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Sleepers – they look slow and drive fast

Michael Bream's junk car version of Tesla

Michael Bream:  "The resistance some people have to electric cars won’t matter anymore."
  • Michael Bream: "The resistance some people have to electric cars won’t matter anymore."

Michael Bream’s original down to the oxidized paint 1965 VW twin cab pickup is what auto racers call a “sleeper.” Sleepers are cars that look slow and drive fast. Bream’s vintage VW qualifies by appearing slower than a sit down gas mower, while having the ability to quietly pin you to your seat like a verbose muscle car from the same era. The reason for this lies under the hood, where a solar-charged electric motor is prepared for all internal combustion challengers.

In the EV West garage awaiting surgery are: VW vans, Bugs, BMWs, Porches, and a DeLorian.

In the EV West garage awaiting surgery are: VW vans, Bugs, BMWs, Porches, and a DeLorian.

Bream, whose fascination with non-polluting transportation led him to found Gravity Skateboards, where he chased adrenaline-charged free rides for 22 years, before opening his auto conversion factory, EV West. It is here that many classic cars are unshackled from their internal combustion components and sparked back to life through the miracle of electricity.

In the EV West garage awaiting the surgery are: VW Vans, Bugs, BMW’s, Porches and the perfect symbol of moving back to the future, a DeLorian.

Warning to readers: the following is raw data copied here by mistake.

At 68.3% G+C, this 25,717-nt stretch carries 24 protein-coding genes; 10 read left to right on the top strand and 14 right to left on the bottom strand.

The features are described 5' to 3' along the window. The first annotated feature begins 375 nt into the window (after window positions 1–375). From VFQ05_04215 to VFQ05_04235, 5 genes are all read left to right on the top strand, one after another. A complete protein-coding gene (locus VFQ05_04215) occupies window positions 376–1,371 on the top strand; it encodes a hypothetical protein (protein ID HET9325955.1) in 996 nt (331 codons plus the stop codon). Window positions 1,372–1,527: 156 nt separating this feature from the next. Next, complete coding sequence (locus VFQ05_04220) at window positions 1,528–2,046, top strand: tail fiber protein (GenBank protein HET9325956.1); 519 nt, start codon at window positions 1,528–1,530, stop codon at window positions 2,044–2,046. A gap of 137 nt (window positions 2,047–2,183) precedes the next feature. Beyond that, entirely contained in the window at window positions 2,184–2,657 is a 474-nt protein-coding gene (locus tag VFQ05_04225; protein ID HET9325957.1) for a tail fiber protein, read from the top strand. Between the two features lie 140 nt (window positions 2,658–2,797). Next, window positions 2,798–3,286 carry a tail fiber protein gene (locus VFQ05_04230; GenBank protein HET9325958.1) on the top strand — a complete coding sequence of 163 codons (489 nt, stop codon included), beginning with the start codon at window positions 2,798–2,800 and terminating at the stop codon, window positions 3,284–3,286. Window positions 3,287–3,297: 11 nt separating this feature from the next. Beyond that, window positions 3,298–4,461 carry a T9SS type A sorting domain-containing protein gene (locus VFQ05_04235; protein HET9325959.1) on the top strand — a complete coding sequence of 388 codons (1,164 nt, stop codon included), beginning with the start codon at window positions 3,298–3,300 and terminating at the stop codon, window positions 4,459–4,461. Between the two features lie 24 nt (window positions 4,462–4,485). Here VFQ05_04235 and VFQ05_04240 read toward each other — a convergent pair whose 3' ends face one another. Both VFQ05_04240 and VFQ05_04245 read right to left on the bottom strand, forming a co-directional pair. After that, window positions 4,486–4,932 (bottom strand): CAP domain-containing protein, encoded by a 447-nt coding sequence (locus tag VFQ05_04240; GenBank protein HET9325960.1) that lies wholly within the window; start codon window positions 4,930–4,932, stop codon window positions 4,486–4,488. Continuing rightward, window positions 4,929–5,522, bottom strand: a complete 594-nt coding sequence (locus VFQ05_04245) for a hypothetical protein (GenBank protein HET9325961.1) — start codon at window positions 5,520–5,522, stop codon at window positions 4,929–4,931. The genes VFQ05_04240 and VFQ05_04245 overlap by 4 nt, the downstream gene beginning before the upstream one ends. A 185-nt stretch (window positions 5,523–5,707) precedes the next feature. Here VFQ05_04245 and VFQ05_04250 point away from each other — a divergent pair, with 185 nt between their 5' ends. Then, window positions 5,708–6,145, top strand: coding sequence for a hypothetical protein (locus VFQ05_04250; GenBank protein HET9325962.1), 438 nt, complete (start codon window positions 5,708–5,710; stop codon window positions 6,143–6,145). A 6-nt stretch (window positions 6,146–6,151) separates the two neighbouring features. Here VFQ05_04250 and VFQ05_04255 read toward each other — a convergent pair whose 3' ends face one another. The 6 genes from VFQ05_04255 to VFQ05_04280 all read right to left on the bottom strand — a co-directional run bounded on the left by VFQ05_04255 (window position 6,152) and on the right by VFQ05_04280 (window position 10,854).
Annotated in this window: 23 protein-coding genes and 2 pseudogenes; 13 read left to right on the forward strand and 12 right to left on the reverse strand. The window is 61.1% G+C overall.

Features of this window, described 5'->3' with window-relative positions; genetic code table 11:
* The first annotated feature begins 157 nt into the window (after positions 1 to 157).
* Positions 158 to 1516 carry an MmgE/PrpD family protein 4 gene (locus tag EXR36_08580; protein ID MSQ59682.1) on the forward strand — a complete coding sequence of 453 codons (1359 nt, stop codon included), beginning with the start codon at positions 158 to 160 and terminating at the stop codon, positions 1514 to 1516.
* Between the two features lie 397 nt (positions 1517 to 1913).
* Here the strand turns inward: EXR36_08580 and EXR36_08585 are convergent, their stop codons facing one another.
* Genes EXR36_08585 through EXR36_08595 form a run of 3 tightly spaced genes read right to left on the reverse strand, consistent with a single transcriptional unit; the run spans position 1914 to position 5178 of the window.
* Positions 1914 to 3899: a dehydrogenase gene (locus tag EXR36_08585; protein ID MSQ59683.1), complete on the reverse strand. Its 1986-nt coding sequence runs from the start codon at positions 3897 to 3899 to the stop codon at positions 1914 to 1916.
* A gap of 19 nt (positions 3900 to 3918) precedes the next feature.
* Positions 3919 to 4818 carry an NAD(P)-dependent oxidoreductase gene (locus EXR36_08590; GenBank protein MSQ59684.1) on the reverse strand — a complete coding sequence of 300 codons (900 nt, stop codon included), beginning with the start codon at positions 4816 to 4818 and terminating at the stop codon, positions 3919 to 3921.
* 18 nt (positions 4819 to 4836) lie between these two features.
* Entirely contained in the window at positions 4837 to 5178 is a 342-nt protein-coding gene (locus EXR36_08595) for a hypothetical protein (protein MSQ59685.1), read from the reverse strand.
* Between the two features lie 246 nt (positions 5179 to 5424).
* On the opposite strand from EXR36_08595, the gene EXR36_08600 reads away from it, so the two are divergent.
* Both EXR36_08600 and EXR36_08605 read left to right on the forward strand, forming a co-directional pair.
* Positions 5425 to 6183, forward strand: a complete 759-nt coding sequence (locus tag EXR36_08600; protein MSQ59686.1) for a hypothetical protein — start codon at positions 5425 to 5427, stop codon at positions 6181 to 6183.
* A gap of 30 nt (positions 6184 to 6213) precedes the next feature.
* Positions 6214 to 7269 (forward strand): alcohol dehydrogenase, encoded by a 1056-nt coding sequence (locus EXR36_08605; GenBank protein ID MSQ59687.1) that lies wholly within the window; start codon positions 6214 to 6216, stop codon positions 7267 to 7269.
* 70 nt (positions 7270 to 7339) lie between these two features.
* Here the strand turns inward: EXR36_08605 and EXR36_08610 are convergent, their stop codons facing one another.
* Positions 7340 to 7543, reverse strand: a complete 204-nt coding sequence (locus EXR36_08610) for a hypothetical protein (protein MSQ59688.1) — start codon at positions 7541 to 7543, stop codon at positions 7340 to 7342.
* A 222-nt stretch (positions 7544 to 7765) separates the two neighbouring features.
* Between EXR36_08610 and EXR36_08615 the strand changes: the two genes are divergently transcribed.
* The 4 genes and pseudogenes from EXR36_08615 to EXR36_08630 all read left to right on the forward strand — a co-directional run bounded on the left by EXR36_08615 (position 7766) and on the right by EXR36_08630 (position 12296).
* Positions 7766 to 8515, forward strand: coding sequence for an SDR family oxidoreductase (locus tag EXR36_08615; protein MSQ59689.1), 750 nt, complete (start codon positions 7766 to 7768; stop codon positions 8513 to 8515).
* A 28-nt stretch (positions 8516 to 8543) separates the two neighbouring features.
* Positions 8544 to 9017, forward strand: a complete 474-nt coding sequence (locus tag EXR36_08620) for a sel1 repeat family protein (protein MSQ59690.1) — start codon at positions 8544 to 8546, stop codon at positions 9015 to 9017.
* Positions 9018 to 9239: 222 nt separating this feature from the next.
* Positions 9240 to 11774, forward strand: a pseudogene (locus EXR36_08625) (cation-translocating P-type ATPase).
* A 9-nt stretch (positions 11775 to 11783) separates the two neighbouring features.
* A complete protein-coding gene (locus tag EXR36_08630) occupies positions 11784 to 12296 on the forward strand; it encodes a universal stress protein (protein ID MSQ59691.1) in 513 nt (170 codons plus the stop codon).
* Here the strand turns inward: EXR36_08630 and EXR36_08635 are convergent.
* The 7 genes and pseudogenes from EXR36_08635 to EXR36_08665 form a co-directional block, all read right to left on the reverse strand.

According to Bream, “We are only beginning to explore electronic vehicles, but quickly nearing the point where a truck similar to the Ford 150, can be driven without any tailpipe emissions. At some point the resistance some people have to electric cars won’t matter anymore since they will simply be cheaper and better in the same way the CD is the vinyl record.”

Those who consider the electric car DOA might be surprised to realize that EV world leader, Tesla, is making about 6,000 cars a week, and will release a model with a six- to seven-hundred mile range. EV West makes no pretense of competing with the giants. Eighteen solar panels line their comparatively small roof, providing enough juice for these Frankenwagens to travel about 150 miles per charge, a number they expect will quadruple.

Many parts like lithium batteries and electronic motors are salvaged from sources like their favorite donor, Tesla. While driving an electronic vehicle costs about one sixth of a gas-powered one, getting to that point will set you back upwards of $15,000.

Aside from the obvious, one of the pluses of electronic vehicles for Bream is his ability to pursue a guilt-free speed love affair. When I cruised PCH in Solana Beach with him recently, he stomped on the accelerator and chirped, “I can do that whenever I like without any excessive noise, or environmental impact.”

Before you tow your garaged Karmann Ghia to the EV West factory, however, know that there is a three-and-a-half-year waiting list for conversions. Those enthusiasts who would rather do it themselves might check YouTube under electronic car conversions, or buy one of the more than 40 how-to books on the topic. Instructions cover vehicles everything from high-performance race cars to $600 dollar half-dead Geo Metros with $50 forklift motors. While these clunkers top out around 45 MPH, they are perfect for short, non-polluting trips around town.

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